Ah, community theatre. Ah, Hell Week. Where to begin?

The April 18 rehearsal couldn’t be on the stage as the Stage Committee was there in force putting the finishing and, in some cases, beginning touches on set pieces. In a corner of the Clubroom, Stan LaFramboise was figuring out how to attach a tray to an antique wicker wheelchair so Madame Armfeldt (Diana Reynolds) could play solitaire  during some of her scenes. In another corner, Kim Donovan was working on a costume.

Back in the shop a mannequin was being painted so it could morph into a granite statue. At a shop work bench, Master Carpenter Gordie Mosley was making the steering wheels for the Egerman and Malcolm touring cars\

Backstage, Michael Falzon was touching up the beautiful birch trees that will move onto the set in Act II. On stage, John Sczomak and Chris Boudreau were adding pieces to the “stage of a local theatre” for the play-within-a-play. Upstage right, Lillian Wilson was painting one of the cars

Technical Director James Mayne was scurrying about answering questions and providing direction. Ken Kilgore was working on lights. And Scenic Designer Jennifer Maiseloff was wondering if everything would come out the way she planned.

I apologize for not naming everyone that was there. I know I missed a few folks who were there to help. I’ll get you next time.

Meanwhile, the cast was rehearsing in the Clubroom while members of Patricia LaFramboise’s Costume Committee, tucked in the corners with their sewing machines and ironing boards, were busy at work. Dialog and music competed with the whir of sewing machines throughout the rehearsal. When Act I began, Fredrika (Jade Reynolds) sat down at her “piano” pretending to play only to discover that the paint on the keys wasn’t quite dry.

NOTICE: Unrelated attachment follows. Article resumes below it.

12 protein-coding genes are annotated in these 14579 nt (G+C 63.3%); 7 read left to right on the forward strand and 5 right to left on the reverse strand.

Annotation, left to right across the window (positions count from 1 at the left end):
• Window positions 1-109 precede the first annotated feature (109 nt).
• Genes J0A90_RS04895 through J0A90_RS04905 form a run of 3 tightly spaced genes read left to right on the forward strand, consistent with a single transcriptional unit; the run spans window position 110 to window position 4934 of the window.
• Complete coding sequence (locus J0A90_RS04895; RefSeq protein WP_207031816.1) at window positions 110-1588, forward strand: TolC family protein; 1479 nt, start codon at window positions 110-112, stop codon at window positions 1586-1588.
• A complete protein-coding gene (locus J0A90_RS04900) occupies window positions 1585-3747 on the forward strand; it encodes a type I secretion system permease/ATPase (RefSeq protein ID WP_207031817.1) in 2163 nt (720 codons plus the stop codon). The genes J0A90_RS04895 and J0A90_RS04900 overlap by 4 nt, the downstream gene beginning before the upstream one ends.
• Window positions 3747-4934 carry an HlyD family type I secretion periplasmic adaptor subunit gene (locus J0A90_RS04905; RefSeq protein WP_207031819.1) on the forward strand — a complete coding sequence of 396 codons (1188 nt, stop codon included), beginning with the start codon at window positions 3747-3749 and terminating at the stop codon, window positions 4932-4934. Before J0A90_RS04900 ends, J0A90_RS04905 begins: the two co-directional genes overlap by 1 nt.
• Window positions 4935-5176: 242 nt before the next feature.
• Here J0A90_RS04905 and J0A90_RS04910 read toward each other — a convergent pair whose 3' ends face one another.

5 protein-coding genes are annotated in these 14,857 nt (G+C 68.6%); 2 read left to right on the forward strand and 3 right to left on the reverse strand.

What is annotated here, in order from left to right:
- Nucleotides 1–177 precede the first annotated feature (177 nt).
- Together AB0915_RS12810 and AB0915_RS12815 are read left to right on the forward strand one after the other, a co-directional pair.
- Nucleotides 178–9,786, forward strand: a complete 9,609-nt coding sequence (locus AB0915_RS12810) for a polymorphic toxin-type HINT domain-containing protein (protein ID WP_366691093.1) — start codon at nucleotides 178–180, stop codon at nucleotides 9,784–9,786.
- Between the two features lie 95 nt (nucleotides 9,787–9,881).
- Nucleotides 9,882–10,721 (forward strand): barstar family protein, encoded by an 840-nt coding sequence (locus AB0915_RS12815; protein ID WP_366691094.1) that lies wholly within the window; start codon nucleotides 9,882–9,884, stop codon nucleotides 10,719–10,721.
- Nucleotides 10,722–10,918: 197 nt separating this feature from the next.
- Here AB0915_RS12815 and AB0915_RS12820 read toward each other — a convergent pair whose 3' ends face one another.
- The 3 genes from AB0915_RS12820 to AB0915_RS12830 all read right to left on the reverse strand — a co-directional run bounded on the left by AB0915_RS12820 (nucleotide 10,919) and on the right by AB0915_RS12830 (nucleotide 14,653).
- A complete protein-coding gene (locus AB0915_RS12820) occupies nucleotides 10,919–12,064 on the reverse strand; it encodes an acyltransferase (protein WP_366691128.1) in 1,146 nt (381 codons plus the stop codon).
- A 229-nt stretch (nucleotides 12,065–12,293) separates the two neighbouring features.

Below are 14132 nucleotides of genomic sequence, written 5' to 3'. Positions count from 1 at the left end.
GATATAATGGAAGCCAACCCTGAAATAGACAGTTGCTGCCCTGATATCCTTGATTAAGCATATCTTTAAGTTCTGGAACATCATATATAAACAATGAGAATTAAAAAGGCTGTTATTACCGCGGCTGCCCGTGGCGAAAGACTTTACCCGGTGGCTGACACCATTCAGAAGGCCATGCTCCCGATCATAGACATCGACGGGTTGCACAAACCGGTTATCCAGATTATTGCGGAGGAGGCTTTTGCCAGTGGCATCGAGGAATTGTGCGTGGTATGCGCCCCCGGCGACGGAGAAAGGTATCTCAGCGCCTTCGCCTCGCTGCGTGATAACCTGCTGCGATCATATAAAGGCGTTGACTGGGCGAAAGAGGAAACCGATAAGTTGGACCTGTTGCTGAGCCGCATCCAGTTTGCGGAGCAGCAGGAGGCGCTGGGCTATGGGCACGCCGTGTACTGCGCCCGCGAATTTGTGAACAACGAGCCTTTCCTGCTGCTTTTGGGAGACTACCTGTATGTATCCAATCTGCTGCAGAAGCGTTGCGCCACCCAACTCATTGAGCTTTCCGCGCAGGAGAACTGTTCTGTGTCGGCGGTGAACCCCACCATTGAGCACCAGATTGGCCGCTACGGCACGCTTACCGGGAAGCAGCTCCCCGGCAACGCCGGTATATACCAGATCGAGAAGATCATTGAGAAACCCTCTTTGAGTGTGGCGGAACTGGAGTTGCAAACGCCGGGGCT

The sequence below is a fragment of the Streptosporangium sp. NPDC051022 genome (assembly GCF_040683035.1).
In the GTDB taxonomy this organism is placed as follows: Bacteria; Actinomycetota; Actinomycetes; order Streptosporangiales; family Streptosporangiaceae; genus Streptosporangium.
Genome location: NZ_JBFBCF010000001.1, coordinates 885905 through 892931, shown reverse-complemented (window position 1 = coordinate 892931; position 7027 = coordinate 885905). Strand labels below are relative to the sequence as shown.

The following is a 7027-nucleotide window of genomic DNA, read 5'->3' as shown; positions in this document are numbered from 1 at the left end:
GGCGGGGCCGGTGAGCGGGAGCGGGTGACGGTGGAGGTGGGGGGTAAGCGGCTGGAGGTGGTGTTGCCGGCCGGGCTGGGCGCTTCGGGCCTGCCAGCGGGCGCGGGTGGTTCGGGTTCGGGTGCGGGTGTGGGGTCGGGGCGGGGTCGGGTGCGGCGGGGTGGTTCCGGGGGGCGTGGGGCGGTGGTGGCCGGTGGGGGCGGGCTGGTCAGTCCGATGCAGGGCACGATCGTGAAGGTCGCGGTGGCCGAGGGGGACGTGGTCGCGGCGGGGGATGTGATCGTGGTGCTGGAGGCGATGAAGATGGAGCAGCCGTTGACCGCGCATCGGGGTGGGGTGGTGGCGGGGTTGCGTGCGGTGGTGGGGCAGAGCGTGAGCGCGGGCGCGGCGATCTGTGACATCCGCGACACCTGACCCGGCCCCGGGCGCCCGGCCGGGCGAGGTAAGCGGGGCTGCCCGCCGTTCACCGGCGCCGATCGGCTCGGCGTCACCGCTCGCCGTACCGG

It’s community theatre. Hell Week starts on Sunday. I wrote this for an email to the cast earlier in the week. “The final week before Opening Night has acquired a variety of names over the years. I’ve always called it ‘Hell Week.’ Sometimes it can be difficult getting through it. People get up-tight, anxious, on edge, etc. Don’t focus on that. Be your wonderful, talented, beautiful selves. Keep your focus on the the glorious show we’re going to find at the end of the tunnel.”

We had some “up tight, anxious, on edge” moments last night. People got upset. One actor walked out of the rehearsal. We hope it was just to cool off. Others are upset because a costume doesn’t fit, or a prop is missing, or they didn’t get a music cue. Still, the rehearsal went well. We got through the show. It’s coming together.

Ah, well. Hell Week. “Welcome to the theatre. You fool, you’ll love it so.”

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